—Letter to Jacques Dubourg, April 1773 Eternal life may come within our reach once we understand enough about how our knowledge and mental processes are embodied in our brains.For then we should be able to duplicate that information — and then into more robust machinery.
For as early as 250 BCE, Archimedes was well on the way toward modern physics and calculus.
So in an alternate version of history (in which the pursuit of science did not decline) just a few more centuries could have allowed the likes of Newton, Maxwell, Gauss, and Pasteur to anticipate our present state of knowledge about physics, mathematics, and biology.
Thenperhaps by 300 AD we could have learned so much about the mechanics of minds that citizens could decide on the lengths of their lives.
World Peace I'm optimistic about the sustainability of materil progress, but since I'm known for that, I'll refrain.
Instead I want to express optimism about world politics, especially about world peace. There are only minor wars and no present prospect of a major war threatening western civilization and its present extensions to the actually developing countries. Contrast this with the time between 19, when there were serious attempts at world domination accompanied by at least three genocides.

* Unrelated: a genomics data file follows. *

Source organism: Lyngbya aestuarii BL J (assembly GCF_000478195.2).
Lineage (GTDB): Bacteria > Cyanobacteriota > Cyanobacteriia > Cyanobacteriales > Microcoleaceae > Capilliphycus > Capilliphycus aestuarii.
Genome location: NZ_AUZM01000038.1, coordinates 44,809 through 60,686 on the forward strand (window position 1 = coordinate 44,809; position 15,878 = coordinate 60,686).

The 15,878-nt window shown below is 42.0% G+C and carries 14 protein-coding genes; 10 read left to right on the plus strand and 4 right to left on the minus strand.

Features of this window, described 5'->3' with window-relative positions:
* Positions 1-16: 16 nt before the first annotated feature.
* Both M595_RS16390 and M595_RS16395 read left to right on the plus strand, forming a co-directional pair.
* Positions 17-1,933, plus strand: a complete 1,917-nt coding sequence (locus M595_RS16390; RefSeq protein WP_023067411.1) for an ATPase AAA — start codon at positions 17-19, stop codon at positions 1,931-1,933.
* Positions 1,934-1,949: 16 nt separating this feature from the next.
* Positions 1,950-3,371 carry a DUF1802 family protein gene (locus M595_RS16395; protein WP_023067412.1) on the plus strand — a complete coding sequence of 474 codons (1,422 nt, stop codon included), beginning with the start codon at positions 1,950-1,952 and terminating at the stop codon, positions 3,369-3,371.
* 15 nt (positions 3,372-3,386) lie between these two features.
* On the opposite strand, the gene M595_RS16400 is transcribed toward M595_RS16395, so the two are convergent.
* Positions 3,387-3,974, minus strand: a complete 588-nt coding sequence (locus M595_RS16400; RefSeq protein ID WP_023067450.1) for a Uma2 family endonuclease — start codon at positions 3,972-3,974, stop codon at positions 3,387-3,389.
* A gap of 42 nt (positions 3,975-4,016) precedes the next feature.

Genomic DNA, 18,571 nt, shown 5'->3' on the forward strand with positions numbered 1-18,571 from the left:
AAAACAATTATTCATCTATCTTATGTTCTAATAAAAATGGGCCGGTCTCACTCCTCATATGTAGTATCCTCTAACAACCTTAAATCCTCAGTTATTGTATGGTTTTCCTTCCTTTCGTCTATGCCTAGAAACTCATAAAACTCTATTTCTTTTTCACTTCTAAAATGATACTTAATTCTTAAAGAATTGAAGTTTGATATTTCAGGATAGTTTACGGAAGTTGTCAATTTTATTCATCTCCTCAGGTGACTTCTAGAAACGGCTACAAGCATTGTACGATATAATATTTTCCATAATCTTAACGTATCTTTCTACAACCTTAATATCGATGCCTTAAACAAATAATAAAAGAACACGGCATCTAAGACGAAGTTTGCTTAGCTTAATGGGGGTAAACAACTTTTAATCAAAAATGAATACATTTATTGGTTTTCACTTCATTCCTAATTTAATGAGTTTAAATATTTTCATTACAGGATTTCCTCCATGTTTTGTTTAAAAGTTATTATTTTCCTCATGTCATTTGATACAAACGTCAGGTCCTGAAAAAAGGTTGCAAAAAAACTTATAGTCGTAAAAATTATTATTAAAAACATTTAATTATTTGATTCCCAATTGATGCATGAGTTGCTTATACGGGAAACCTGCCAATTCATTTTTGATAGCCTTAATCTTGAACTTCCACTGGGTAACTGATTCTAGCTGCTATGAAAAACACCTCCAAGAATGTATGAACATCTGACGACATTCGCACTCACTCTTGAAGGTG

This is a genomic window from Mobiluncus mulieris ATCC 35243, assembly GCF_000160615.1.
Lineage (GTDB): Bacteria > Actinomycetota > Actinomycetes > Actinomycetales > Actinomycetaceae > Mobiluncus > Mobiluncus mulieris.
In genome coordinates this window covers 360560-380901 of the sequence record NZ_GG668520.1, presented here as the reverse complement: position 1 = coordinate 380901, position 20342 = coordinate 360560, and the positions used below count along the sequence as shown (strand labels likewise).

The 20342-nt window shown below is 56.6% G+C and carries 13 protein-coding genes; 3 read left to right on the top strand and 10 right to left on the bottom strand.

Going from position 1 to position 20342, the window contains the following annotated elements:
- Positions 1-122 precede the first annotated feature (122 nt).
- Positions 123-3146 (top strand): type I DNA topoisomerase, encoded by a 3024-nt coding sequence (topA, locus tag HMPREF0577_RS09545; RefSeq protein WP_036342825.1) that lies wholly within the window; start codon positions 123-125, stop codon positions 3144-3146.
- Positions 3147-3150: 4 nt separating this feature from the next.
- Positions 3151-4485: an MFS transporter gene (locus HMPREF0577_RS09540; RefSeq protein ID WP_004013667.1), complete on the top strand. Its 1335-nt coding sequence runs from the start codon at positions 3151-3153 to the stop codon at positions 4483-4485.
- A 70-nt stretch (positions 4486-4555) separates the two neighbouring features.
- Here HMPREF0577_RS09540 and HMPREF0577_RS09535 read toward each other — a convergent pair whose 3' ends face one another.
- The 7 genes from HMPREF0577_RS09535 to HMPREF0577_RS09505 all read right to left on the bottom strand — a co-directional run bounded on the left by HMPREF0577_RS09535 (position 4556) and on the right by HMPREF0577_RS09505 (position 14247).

Admittedly something bad and surprising could happen.100 years ago, in 1907, no-one predicted such troubles as happened.Even in April 1914, Bertrand Russell could write: "To us, to whom safety has become monotony, to whom the primeval savageries of nature are so remote as to become a mere pleasing condiment to our ordered routine, the world of dreams is very different from what it was amid the wars of Guelf and Ghibelline.Hence William James's protest against what he calls the "block universe" of the classical tradition; hence Nietsche's worship of force; hence the verbal bloodthirstiness of many quiet literary men.The barbaric substratum of human nature, unsatisfied in action, finds an outlet in imagination.In philosophy, as elsewhere, this tendency is visible; and it is this, rather than formal argument, that has thrust aside the classical tradition for a philosophy which fancies itself more virile and more vital." It is important that the political causes of the 20th century disasters, virulent and militaristic nationalism accompanied by letting one man take power, do not exist in major countries today. The green movement is accompanied by occasional minor violence, but a green Hitler or Stalin seems unnlikely. As Stephen Hawking advocates, humanity would be safer if it expanded beyond the earth. to invent a method of embalming drowned persons, in such a manner that they might be recalled to life at any period, however distant; for having a very ardent desire to see and observe the state of America a hundred years hence, I should prefer to an ordinary death, being immersed with a few friends in a cask of Madeira, until that time, then to be recalled to life by the solar warmth of my dear country! in all probability, we live in a century too little advanced, and too near the infancy of science, to see such an art brought in our time to its perfection.